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power to the established modes in which Christianity is act ing? Does it bring about any peculiar good results lying beyond the sphere of any other active ministry?-In general, does it so benefit the souls of men and so bless the community, that all good citizens should in all ways possible cheer and help it on?

There can be no doubt these points are by many very ill understood. Among those who have examined them, there does not seem to exist perfect uniformity of opinion. Very many are indifferent to the whole matter.

What then is wanted? The answer is plain-Clear statements of facts. These will enlighten ignorance, produce harmony, and wake up those who still slumber and sleep. In relation to the subject of which I am to speak I have no personal interest, -no peculiar zeal. Yet present circumstances give me an opportunity to investigate it freely and calmly. I hope therefore in some mea. sure to supply what I have already said is wanted-clear statements of facts. The admirable Reports of this Ministry, which have been from time to time presented, certainly contain these. Yet they may not reach many minds that can be reached by familiar and regular communications in a religious paper. And statements so important are needed in greater number where there is such an abundance from which to select.

I therefore propose publishing a series of brief articles under the title of the present communication.-It is not designed to make out a systematic treatise on this subject, but for the most part to present cases of interest and significance, as successively they occur, and as they bear on points on which it may be especially needful light should be shed.



In answering these questions as well as any others that may arise, I shall keep as much as possible within the sphere of my own observation. Let me, then, say plainly at the outset, that my remarks will apply chiefly, it may be often only to the northern and middle sections of the city.

There is reason to think some persons greatly in error as to the just general reply to the questions above proposed. I shall, therefore, first make some general statements required by truth.

I say, then, its direct operation is almost exclusively upon the Poor. Not a congregation is assembled in which, at the least, nine out of ten are not from the Poor. But it has a most important indirect operation upon the Rich. I mention here a single mode of this influence. From other societies come Teachers who give generous aid in the Sunday school. They are indeed a part of the ministry itself. And through them, as moral conductors, ever moves to and fro an electric sympathy which does much to preserve all classes in equilibrium.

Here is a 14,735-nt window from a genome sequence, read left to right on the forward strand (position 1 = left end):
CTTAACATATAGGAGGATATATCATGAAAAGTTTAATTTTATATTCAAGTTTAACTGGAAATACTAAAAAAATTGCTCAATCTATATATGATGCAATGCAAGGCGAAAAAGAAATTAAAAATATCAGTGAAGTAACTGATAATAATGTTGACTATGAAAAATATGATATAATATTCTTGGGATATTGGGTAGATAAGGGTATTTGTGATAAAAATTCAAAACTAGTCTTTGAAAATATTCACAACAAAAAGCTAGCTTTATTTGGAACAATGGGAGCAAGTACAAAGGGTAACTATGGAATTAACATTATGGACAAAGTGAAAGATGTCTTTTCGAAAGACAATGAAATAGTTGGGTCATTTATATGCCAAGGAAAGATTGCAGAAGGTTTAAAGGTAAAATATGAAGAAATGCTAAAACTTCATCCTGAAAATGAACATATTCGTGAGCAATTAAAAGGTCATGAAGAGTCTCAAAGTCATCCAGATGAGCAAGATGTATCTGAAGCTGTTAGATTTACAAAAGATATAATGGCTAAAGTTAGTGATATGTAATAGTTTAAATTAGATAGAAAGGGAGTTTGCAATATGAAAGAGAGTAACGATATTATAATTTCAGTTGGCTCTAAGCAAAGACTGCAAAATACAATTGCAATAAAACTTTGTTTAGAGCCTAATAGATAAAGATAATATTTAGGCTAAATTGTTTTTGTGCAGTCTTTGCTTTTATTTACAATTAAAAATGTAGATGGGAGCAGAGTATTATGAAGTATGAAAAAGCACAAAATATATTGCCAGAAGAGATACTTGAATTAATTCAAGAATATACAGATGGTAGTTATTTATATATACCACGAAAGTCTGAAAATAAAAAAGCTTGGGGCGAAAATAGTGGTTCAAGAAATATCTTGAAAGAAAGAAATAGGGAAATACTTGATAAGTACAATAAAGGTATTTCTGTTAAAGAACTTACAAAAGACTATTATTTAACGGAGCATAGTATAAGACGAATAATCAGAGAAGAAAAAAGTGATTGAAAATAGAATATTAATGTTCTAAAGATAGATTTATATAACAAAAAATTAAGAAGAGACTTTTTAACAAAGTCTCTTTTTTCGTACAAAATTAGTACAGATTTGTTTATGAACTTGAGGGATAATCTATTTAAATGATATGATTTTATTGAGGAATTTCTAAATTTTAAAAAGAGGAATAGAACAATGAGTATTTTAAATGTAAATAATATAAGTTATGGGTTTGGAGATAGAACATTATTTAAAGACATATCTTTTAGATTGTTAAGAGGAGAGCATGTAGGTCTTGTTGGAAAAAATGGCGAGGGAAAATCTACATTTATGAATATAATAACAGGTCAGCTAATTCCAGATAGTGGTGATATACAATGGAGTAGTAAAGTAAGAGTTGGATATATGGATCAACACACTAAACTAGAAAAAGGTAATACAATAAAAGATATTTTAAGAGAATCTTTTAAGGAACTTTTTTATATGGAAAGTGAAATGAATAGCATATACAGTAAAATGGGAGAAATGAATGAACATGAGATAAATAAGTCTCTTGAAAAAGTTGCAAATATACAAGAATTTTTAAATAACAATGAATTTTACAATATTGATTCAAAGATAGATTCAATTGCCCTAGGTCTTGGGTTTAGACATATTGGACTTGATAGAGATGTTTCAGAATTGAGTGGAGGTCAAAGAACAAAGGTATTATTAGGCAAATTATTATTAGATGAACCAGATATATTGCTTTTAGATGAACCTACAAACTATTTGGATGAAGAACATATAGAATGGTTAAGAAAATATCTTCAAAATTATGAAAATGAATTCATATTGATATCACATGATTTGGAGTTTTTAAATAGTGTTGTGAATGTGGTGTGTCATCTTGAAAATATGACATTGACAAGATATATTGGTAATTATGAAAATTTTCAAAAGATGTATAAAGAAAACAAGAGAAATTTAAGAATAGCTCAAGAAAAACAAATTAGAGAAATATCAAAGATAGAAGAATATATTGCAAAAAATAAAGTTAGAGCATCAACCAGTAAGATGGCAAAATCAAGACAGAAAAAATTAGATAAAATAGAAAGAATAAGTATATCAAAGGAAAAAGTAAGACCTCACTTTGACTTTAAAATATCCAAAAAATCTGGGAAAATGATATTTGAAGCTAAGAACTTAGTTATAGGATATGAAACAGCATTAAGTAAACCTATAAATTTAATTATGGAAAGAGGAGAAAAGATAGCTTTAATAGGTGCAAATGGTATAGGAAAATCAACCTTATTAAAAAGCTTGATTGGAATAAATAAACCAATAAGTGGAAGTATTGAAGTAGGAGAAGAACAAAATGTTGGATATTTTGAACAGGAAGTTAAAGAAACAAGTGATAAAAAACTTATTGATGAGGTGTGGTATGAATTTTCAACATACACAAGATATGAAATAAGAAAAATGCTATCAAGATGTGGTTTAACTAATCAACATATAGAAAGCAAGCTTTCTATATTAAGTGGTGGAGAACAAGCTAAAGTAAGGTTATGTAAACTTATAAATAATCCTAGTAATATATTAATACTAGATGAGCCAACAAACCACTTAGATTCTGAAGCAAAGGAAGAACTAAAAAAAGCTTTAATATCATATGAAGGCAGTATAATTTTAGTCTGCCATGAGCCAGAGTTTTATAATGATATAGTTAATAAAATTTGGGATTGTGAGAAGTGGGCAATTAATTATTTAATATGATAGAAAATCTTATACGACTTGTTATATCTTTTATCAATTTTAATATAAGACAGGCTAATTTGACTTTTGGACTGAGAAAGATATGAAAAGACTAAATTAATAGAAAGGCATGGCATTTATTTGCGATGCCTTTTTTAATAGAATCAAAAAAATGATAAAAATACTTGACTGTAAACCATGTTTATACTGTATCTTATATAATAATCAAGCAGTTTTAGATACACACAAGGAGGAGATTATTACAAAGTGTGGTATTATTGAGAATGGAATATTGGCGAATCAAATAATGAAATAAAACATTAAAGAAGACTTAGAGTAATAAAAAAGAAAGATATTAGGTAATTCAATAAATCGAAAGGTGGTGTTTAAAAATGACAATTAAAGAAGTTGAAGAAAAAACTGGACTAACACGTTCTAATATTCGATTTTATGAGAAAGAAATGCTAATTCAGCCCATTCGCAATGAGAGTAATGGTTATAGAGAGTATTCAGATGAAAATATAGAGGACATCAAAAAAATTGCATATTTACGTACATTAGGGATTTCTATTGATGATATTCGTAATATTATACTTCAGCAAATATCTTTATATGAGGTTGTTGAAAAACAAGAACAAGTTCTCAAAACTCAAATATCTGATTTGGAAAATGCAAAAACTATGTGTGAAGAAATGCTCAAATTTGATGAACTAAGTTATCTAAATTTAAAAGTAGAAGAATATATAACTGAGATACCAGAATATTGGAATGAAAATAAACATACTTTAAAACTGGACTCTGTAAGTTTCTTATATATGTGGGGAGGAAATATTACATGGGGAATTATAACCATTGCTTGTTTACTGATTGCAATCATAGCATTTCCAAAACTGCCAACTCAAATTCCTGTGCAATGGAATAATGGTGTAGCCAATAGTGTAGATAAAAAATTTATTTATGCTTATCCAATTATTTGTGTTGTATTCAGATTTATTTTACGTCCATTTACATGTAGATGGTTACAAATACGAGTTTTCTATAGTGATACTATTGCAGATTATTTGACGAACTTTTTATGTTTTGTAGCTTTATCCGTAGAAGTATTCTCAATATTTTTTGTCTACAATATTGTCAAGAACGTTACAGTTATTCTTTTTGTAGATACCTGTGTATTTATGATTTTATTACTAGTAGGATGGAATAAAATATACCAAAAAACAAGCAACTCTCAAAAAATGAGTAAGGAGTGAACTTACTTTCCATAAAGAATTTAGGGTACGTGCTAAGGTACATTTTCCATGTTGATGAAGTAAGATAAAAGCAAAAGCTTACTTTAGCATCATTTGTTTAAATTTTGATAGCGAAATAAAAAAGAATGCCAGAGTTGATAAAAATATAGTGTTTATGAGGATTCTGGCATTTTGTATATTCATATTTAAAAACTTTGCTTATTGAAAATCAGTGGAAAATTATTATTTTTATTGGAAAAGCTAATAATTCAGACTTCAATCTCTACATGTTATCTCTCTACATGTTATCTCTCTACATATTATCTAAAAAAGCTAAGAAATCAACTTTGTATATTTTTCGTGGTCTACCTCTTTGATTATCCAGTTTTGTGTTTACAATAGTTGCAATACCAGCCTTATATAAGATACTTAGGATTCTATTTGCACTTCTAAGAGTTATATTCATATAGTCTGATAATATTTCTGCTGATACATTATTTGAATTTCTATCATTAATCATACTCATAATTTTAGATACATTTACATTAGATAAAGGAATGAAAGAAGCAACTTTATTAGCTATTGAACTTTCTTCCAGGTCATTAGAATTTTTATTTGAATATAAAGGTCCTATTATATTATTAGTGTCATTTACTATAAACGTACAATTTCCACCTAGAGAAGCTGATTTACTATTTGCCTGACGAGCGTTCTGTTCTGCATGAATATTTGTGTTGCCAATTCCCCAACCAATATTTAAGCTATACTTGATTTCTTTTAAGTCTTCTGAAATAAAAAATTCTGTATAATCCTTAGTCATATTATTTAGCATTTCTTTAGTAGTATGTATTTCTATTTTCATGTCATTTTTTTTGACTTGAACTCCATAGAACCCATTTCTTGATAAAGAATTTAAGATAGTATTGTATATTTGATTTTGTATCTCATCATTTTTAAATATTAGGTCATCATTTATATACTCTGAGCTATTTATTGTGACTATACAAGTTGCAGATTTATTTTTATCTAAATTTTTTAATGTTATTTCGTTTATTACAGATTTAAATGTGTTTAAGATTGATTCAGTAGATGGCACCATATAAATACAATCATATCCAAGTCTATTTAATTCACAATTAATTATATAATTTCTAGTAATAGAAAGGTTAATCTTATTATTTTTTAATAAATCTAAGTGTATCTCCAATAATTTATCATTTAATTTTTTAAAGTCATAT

How does this ministry operate upon the Rich and the Poor? Most beneficially upon both. The various ways in which this influence is exerted, it will be my chief object in succeeding articles to describe. For the purpose already mentioned I will only say here that the great general modes of influence are, as in the established ministry, visiting and preaching, -and, as in the established ministry, both are deemed of great importance. It has, however, been thought and said, visiting is the great and almost only needful thing. I believe arguments and statistics will show the equal importance of the Chapel,-the equal necessity that 'the Poor have the Gospel preached to them.'

Upon whom does this ministry operate? and how? I have answered the questions in a general way. I shall now proceed to particulars. The great influence is of course exerted upon the Poor. I shall therefore speak, in the first place, of them. Let us consider how they are influenced by the visits of the ministry, -leaving the effect of the preaching to be discussed after this topic has been treated in its several branches.

There are among the Poor young persons who have been led astray. An aged infirm man and woman were lately sent to one

of the Ministers at large. Without friends, they knew not where else they could find sympathy for the heavy trial under which they were groaning. Though needy, a gloom of heart,-a grief of spirit was their greatest woe. Though other wants should press sorely as ever, to bave the darkness of earth touched with the brightness of heaven would be their greatest blessing. For their daughter,-their only daughter, deceived with the promise of marriage, had yielded to the selfish passion of one in higher rank, and now, without a husband, lay sick at home with a sick infant in her arms; the young mother at times spitting blood, - and the babe sucking illness from her breast. It was mournful to see in the pale, marred features, once evidently fine and noble, the emblem of a ruined mind. Yes, I speak literally. The wreck of beauty was not the only wreck the spoiler had left behind. The mind itself was diseased and distracted. In her wanderings the vague memory of such cruel treatment would rise in her mind, and in an agony of doubt as to her present condition, she would implore of her own mother assurances of her affection. And once, perhaps in anticipation of some fearful injury, sho at midnight cried out for the watch!'—who entered to witness only the ravings of a crazy woman. But,-blessed be God! whose goodness and grace may find an abode even in the boson of insanity, all the experiences of her poor alienated reason were not thus troublous. She,-yes,—doubt it not, -even she had been a religious person. And the importance of religion, the sacredness of duty, she still strove to impress on those around her. The realities of the sphere of spirits, as well as the objects of this waking world, mingled in her dreams. At times she seemed in her right mind. As there was every reason for supposing her insanity to arise from misfortune, and not from mental constitution, there was hope she might, if not fatally ill in body, be entirely restored.